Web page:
Kenny, who will retire from the iconic show tomorrow night, revealed that the O'Reilly interview was the one that stands out from 10 years of Late Late shows.
He said that he remembered "thinking the whole thing was odd" and he claimed that it was O'Reilly's detachment from the situation was the give-away sign of his guilt.
"The body language between Rachel's parents and Joe was cold," he continued.
"You generally get a sense when you're interviewing anyone whether you believe them. It was telling, his lack of emotion. It was not long after Rachel's death, I expected him to be caught up in grief but Joe O'Reilly contained himself."
And when asked by 2FM's Will Leahy about the infamous incident where studio intruder Paul Stokes stormed the set in 2006, Pat said he took it all in his stride. "I presumed it was someone who had a few jars. I wasn't spooked. I didn't suspect a weapon. I wasn't particularly bothered. When you're a broadcaster, there's something in your make-up, the red light bestows calm."
The married dad is also very philosophical about his forthcoming move and said he never knew exactly where his career would take him.
"I enjoy broadcasting. I want to be the best I can be, an accomplished broadcaster. My team has done so well for me. In my 10 years the Late Late Show audiences have never been higher. They're a winning team."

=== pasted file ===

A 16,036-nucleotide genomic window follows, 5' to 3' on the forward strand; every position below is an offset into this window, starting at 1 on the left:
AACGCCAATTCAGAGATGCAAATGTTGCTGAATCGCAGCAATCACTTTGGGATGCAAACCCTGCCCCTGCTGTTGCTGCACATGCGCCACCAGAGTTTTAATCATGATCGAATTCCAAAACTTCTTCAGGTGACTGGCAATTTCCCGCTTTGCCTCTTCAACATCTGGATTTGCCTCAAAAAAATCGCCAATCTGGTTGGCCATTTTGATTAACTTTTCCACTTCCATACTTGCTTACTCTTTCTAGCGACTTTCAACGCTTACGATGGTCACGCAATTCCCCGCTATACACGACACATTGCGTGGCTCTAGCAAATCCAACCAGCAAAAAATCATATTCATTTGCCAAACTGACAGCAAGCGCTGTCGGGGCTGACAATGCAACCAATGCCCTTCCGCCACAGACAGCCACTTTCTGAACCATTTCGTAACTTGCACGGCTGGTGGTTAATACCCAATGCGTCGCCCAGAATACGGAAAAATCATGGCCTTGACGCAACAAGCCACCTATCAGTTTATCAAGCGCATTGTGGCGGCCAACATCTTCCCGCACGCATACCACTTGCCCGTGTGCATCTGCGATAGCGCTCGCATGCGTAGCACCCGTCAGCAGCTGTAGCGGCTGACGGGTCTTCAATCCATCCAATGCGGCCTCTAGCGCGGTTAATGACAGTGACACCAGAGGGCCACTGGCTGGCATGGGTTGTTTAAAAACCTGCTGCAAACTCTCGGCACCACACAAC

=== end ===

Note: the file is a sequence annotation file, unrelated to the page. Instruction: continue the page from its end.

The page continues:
And despite having a tough few years, given the publicity his High Court battle over a land dispute attracted, he said he did not pay attention to the newspapers.
Although he memorably described 2008 as his "annus horribilis", he said that audience ratings were all that really mattered to him.
"I don't think I need to look too much further than the ratings. People vote with remotes."
He'll also be eagerly tuning in to see how his successor Ryan Tubridy handles taking over the popular Friday night show.
"I expect I will watch the new Late Late Show, yes. We'll all be consumed with curiosity. I think Ryan will relish it. I rang Ryan when it was announced and I said my advice was enjoy every week, every month, every year and every decade on the show. If you enjoy it, it will do well and he will do well," he ended.
The veteran broadcaster said that he feels extremely content with his decision to quit the flagship show after 10 years.
"I feel great. I made this decision a long time back but [now] the end is nigh," he said.